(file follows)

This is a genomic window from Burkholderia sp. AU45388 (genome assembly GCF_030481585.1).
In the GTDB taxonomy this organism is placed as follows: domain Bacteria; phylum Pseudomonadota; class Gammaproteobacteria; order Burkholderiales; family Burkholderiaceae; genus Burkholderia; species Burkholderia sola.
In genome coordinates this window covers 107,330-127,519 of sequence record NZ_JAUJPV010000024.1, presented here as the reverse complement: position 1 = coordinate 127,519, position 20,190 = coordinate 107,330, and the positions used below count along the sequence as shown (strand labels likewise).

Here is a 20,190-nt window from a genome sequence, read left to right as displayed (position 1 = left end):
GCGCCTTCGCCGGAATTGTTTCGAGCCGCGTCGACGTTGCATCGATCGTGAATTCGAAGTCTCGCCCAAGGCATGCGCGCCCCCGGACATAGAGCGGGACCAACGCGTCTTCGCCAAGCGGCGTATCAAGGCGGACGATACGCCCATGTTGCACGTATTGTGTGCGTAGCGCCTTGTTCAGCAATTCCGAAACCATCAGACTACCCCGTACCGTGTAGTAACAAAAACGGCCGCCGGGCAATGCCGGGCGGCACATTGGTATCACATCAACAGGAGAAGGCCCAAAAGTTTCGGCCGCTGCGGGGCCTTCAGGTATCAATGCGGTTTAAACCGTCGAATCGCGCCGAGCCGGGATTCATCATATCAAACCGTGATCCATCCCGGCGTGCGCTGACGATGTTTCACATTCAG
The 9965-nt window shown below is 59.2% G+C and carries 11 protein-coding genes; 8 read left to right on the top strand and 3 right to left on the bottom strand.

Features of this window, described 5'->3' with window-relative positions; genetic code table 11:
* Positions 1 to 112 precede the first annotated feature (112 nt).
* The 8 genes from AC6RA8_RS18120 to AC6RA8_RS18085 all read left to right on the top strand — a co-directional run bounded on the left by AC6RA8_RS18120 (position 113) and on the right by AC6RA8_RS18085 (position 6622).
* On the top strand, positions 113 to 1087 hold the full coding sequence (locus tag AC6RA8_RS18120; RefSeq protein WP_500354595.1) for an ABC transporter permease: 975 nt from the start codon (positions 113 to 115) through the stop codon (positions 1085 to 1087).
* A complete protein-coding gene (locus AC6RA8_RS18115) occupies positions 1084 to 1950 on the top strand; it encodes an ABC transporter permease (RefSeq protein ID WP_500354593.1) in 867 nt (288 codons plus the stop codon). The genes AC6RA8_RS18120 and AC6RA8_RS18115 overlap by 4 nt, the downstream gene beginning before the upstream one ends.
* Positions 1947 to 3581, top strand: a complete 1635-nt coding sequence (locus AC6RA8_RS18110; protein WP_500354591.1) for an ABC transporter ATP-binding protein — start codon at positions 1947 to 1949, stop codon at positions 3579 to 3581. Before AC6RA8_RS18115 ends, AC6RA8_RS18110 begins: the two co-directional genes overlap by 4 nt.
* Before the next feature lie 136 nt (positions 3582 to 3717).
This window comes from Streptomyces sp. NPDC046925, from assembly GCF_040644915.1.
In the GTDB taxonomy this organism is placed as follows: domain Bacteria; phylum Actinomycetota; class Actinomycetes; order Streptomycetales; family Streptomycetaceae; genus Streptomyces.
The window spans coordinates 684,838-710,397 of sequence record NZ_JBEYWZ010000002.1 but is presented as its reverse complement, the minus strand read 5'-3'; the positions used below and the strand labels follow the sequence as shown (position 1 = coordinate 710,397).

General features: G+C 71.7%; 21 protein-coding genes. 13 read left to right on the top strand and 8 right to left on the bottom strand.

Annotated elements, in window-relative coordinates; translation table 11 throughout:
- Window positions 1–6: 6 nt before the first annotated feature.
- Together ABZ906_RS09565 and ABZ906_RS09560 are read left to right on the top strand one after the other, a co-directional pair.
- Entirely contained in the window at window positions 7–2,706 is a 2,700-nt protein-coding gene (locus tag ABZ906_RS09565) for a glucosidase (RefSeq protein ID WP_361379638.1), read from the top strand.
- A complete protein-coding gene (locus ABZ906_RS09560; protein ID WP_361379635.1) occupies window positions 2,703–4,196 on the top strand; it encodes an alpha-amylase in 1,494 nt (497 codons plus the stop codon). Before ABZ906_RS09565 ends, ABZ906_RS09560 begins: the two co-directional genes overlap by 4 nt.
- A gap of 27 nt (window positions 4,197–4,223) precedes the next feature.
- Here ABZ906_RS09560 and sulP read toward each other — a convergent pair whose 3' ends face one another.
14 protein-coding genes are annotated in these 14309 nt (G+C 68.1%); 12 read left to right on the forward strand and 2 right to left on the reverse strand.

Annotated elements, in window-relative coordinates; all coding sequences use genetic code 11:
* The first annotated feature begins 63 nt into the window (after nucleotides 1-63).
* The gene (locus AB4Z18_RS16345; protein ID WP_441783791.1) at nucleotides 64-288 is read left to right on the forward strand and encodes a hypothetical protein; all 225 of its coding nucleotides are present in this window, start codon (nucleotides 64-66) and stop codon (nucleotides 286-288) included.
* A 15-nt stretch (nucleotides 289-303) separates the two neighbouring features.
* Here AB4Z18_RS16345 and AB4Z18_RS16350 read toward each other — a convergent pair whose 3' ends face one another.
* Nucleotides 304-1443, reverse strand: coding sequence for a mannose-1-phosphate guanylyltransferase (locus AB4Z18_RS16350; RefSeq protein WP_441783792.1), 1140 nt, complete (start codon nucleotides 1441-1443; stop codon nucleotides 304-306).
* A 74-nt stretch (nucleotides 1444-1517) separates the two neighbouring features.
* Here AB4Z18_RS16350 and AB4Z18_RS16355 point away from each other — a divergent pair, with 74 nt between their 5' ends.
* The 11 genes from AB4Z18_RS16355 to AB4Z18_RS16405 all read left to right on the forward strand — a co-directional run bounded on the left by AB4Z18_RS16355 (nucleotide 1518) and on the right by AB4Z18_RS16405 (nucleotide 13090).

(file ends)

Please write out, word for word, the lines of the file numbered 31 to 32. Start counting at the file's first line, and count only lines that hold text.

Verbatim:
* Nucleotides 304-1443, reverse strand: coding sequence for a mannose-1-phosphate guanylyltransferase (locus AB4Z18_RS16350; RefSeq protein WP_441783792.1), 1140 nt, complete (start codon nucleotides 1441-1443; stop codon nucleotides 304-306).
* A 74-nt stretch (nucleotides 1444-1517) separates the two neighbouring features.